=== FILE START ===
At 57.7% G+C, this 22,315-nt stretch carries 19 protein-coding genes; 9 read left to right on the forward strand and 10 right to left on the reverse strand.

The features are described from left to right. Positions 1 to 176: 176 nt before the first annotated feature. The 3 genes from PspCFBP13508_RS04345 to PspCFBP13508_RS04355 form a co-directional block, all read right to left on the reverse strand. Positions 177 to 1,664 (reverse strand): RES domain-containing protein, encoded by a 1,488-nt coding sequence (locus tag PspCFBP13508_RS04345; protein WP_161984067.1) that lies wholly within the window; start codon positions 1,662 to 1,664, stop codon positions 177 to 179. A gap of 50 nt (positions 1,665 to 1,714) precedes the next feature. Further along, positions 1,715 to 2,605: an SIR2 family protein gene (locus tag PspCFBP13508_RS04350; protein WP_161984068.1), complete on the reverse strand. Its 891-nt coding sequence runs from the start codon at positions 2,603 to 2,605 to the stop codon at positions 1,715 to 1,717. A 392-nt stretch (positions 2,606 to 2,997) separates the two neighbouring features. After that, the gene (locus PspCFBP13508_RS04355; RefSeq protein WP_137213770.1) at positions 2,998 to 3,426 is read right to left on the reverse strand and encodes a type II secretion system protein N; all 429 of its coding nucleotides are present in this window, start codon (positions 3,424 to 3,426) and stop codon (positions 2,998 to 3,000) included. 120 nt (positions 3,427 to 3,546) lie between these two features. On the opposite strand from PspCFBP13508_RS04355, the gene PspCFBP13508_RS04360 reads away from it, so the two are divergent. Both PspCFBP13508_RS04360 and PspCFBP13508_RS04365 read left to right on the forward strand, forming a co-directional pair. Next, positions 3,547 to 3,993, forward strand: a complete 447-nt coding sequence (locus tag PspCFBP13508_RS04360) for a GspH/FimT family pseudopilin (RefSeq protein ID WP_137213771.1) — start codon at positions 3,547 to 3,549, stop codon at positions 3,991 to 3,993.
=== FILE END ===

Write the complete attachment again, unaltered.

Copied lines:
At 57.7% G+C, this 22,315-nt stretch carries 19 protein-coding genes; 9 read left to right on the forward strand and 10 right to left on the reverse strand.

The features are described from left to right. Positions 1 to 176: 176 nt before the first annotated feature. The 3 genes from PspCFBP13508_RS04345 to PspCFBP13508_RS04355 form a co-directional block, all read right to left on the reverse strand. Positions 177 to 1,664 (reverse strand): RES domain-containing protein, encoded by a 1,488-nt coding sequence (locus tag PspCFBP13508_RS04345; protein WP_161984067.1) that lies wholly within the window; start codon positions 1,662 to 1,664, stop codon positions 177 to 179. A gap of 50 nt (positions 1,665 to 1,714) precedes the next feature. Further along, positions 1,715 to 2,605: an SIR2 family protein gene (locus tag PspCFBP13508_RS04350; protein WP_161984068.1), complete on the reverse strand. Its 891-nt coding sequence runs from the start codon at positions 2,603 to 2,605 to the stop codon at positions 1,715 to 1,717. A 392-nt stretch (positions 2,606 to 2,997) separates the two neighbouring features. After that, the gene (locus PspCFBP13508_RS04355; RefSeq protein WP_137213770.1) at positions 2,998 to 3,426 is read right to left on the reverse strand and encodes a type II secretion system protein N; all 429 of its coding nucleotides are present in this window, start codon (positions 3,424 to 3,426) and stop codon (positions 2,998 to 3,000) included. 120 nt (positions 3,427 to 3,546) lie between these two features. On the opposite strand from PspCFBP13508_RS04355, the gene PspCFBP13508_RS04360 reads away from it, so the two are divergent. Both PspCFBP13508_RS04360 and PspCFBP13508_RS04365 read left to right on the forward strand, forming a co-directional pair. Next, positions 3,547 to 3,993, forward strand: a complete 447-nt coding sequence (locus tag PspCFBP13508_RS04360) for a GspH/FimT family pseudopilin (RefSeq protein ID WP_137213771.1) — start codon at positions 3,547 to 3,549, stop codon at positions 3,991 to 3,993.